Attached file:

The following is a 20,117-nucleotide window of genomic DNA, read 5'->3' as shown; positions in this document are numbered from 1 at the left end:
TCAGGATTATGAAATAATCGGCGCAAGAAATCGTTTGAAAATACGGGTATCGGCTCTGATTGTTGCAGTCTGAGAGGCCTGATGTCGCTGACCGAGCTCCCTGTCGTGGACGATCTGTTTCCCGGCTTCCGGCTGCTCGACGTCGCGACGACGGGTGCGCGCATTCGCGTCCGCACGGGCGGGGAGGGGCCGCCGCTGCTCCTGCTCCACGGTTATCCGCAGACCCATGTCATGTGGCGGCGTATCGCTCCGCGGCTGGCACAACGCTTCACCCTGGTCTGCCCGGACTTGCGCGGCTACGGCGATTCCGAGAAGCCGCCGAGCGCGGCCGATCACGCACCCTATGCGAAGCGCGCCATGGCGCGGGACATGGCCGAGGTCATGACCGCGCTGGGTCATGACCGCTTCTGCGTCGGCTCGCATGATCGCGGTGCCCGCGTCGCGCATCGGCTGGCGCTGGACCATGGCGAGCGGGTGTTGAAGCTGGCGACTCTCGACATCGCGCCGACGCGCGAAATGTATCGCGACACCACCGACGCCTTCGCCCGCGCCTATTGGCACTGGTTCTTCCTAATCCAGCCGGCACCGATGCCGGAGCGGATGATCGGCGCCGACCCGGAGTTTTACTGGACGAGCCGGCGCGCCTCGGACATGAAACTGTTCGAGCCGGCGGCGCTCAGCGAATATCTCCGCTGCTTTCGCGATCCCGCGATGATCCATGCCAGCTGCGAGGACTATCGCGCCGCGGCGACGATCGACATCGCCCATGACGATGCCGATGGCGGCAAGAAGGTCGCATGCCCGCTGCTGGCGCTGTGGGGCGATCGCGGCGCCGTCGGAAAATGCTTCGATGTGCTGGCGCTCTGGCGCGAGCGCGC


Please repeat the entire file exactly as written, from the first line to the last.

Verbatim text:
The following is a 20,117-nucleotide window of genomic DNA, read 5'->3' as shown; positions in this document are numbered from 1 at the left end:
TCAGGATTATGAAATAATCGGCGCAAGAAATCGTTTGAAAATACGGGTATCGGCTCTGATTGTTGCAGTCTGAGAGGCCTGATGTCGCTGACCGAGCTCCCTGTCGTGGACGATCTGTTTCCCGGCTTCCGGCTGCTCGACGTCGCGACGACGGGTGCGCGCATTCGCGTCCGCACGGGCGGGGAGGGGCCGCCGCTGCTCCTGCTCCACGGTTATCCGCAGACCCATGTCATGTGGCGGCGTATCGCTCCGCGGCTGGCACAACGCTTCACCCTGGTCTGCCCGGACTTGCGCGGCTACGGCGATTCCGAGAAGCCGCCGAGCGCGGCCGATCACGCACCCTATGCGAAGCGCGCCATGGCGCGGGACATGGCCGAGGTCATGACCGCGCTGGGTCATGACCGCTTCTGCGTCGGCTCGCATGATCGCGGTGCCCGCGTCGCGCATCGGCTGGCGCTGGACCATGGCGAGCGGGTGTTGAAGCTGGCGACTCTCGACATCGCGCCGACGCGCGAAATGTATCGCGACACCACCGACGCCTTCGCCCGCGCCTATTGGCACTGGTTCTTCCTAATCCAGCCGGCACCGATGCCGGAGCGGATGATCGGCGCCGACCCGGAGTTTTACTGGACGAGCCGGCGCGCCTCGGACATGAAACTGTTCGAGCCGGCGGCGCTCAGCGAATATCTCCGCTGCTTTCGCGATCCCGCGATGATCCATGCCAGCTGCGAGGACTATCGCGCCGCGGCGACGATCGACATCGCCCATGACGATGCCGATGGCGGCAAGAAGGTCGCATGCCCGCTGCTGGCGCTGTGGGGCGATCGCGGCGCCGTCGGAAAATGCTTCGATGTGCTGGCGCTCTGGCGCGAGCGCGC